Burnt-out of office

Supporting remote workers during the COVID-19 outbreak.

Our whitepaper – The effects of remote working on stress, wellbeing and productivity – explores the risks and benefits of remote working on work-life balance, autonomy and efficiency at work.

Given the sudden mass migration to remote working for large sections of the working population, there are several actions businesses can take to support employees from the risk of burn out while they are working remotely.

A multi-generational workforce

Remote working has often been viewed as a benefit for the younger, tech-savvy workforce; however, our whitepaper revealed that prior to COVID-19 most remote workers were over 40 years old.

According to ACAS, employees who are confident working without direct supervision and with previous experience of successful working from home are better to suited to remote working. This is more applicable to older employees and as such employers should consider the demographics of their workforce and how to tailor guidance and training to the individual.

Adapting to change

Our research also revealed that those new to remote working had the potential to thrive under the added flexibility and benefits (e.g. reduced commute times) afforded by remote working.

However, this was balanced by the risks of being away from the office, which had a potential negative impact on job satisfaction and work relationships.

The COVID-19 situation currently prohibits the ideal balance between home and office working. Our research revealed that the benefits of home working start to diminish and begin to be outweighed by risks after around 2.5 days. As such, employees are at greater of isolation and stress, as they struggle to clock-off and can’t always seek immediate support or advice from a manager.

Screening and support

The research indicates that an employee’s ability to be productive and maintain a healthy relationship with work outside the office are good indicators for successful remote working.

Those able to use their initiative and who are confident tackling tasks alone are better adapted to working remotely, as are employees who are self-disciplined and self-motivated. This is important as they’ll be required to manage much of their time.

An ability to separate work from home life is also key. Just because you’re using your home as a work base for the day doesn’t mean you should be checking emails into the evening or working an unhealthy amount of overtime.

Providing tailored training to employees who are less experienced or suited to remote working can help workers adapt to the sudden change in arrangements.

Autonomy and trust

The next step is establishing a trusting relationship, where employees understand their role but are given autonomy to manage their time and tasks.

This comes down to each employee’s role and seniority in the company. Senior workers may require fewer contact hours and catch-ups than junior colleagues. One size does not fill all and a tailored approach will be more effective than a blanket arrangement.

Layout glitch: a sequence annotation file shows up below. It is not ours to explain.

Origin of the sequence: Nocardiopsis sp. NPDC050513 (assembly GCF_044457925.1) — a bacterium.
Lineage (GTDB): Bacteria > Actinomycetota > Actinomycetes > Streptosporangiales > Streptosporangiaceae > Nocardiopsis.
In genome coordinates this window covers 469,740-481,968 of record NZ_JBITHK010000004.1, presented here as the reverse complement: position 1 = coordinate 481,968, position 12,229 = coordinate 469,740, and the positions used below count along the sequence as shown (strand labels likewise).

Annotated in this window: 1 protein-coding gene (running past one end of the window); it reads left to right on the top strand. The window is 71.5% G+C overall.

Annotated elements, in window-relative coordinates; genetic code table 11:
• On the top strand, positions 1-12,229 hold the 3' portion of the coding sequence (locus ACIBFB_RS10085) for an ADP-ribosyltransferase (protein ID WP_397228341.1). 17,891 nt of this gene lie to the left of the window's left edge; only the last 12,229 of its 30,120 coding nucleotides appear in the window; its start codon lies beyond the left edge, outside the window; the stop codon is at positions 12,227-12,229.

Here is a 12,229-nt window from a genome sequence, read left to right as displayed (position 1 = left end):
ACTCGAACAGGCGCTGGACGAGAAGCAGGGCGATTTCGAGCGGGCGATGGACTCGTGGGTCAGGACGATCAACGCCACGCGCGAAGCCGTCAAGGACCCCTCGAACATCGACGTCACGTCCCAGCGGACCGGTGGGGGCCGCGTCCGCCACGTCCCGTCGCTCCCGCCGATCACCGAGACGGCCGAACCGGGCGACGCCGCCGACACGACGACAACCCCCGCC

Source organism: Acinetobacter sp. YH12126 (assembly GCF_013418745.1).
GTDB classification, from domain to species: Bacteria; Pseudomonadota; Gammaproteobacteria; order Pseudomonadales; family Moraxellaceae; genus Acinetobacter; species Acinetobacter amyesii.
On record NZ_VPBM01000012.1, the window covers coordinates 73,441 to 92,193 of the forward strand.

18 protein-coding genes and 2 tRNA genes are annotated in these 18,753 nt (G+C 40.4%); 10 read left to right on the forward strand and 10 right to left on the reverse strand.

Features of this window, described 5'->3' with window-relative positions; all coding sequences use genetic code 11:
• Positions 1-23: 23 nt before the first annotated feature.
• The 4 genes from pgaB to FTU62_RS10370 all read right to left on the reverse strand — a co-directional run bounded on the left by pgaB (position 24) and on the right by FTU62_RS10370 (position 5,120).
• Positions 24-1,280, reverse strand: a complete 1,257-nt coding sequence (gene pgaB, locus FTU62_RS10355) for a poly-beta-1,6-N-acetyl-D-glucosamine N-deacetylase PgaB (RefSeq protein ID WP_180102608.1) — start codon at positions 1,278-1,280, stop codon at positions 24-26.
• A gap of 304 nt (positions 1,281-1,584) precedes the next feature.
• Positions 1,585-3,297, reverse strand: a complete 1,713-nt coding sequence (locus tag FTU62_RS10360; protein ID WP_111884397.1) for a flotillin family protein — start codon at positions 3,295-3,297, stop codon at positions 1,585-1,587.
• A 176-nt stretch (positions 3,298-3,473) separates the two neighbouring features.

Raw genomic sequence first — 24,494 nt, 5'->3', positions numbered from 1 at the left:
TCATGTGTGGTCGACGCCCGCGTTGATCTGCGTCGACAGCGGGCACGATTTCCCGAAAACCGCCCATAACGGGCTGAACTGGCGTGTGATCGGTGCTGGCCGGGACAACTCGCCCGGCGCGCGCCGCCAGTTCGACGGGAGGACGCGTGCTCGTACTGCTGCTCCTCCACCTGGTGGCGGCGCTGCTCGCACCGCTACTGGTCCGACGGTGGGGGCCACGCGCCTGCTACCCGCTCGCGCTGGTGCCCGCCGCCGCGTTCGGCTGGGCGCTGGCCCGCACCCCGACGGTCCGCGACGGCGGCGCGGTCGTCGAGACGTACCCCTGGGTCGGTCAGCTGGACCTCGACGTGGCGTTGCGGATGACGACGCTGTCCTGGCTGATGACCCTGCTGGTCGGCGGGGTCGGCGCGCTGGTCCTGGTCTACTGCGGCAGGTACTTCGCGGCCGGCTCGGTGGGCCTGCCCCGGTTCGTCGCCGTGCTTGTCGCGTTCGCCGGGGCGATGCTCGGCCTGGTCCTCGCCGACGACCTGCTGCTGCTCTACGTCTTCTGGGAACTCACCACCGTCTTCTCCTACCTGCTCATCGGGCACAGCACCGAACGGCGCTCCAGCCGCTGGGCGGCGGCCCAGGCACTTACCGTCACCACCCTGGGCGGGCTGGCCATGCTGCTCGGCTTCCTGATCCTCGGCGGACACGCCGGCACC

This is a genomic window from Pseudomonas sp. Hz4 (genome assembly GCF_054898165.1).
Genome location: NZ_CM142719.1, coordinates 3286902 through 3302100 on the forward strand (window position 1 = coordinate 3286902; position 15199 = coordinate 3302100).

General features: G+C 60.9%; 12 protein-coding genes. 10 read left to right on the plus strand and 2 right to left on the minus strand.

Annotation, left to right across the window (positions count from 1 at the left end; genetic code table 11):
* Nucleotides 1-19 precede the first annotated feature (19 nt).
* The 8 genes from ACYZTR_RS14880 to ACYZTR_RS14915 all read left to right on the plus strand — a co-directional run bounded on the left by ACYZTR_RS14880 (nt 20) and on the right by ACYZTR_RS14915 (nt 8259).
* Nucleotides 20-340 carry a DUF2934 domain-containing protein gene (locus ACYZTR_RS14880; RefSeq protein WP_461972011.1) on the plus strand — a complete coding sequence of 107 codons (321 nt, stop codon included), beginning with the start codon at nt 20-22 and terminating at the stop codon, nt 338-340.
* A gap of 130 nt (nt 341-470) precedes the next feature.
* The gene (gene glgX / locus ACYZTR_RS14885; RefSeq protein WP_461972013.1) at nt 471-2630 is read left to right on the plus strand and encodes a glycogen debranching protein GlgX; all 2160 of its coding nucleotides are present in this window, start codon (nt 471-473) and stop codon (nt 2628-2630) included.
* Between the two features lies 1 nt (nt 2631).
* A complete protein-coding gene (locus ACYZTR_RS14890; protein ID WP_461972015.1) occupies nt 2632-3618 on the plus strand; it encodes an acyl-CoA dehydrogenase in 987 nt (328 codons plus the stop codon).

In today’s gig economy it’s not just permanent staff to consider either. Our research shows 45 percent of businesses also use independent workers for short-term projects.

Responsible employers shouldn’t neglect the wellbeing of freelancers and should actively look for ways to provide support.

This may include negotiating deadlines that prevent overworking or extending employee benefits, like healthcare, to longer-term freelancers to help alleviate some stresses.

The right environment

Traditionally, remote working has often been viewed as a work perk, giving employees the flexibility to manage their personal and professional lives in equal measures. However, our research suggests the stress and isolation of remote working can take its toll on the mental wellbeing of remote workers.

Employers should therefore take the time to ensure arrangements are working as well as they can for the individual. This should begin with assessing their working environment.

Do they have an ergonomic working set-up and, if not, can you support them with equipment to make home-working a sustainable option?

Extending standard risk assessments to include the psychological risks of remote working can also help identify where further support is needed.

Out of sight, not out of mind

It’s also important to provide support throughout this period of remote working. Let employees know you’re free to chat to if they feel stressed or point them towards a mental health champion.

Schedule catch-up calls according to a schedule that best suits the individual.

Encourage every day colleague collisions through the use of virtual water coolers, staff rooms, and social events. It is imperative that remote worker conversations need to go beyond task-oriented discussions when social connectivity is already a challenge for many.

Personalised interventions are also important. For example, our PATH tool uses employee inputted data to suggest tailored support.

Wellbeing support works best when it is tailored to the individual. This might be a helpline they can call when an individual experiences a sense of stress or isolation or an employee assistance programme (EAP).

To find out more about our emotional wellbeing services, visit here or speak to your Nuffield Health Client Director. For more advice and articles on how to stay healthy during self-isolation visit here.

Download this article as a PDF.

Last updated Monday 8 June 2020

First published on Monday 1 June 2020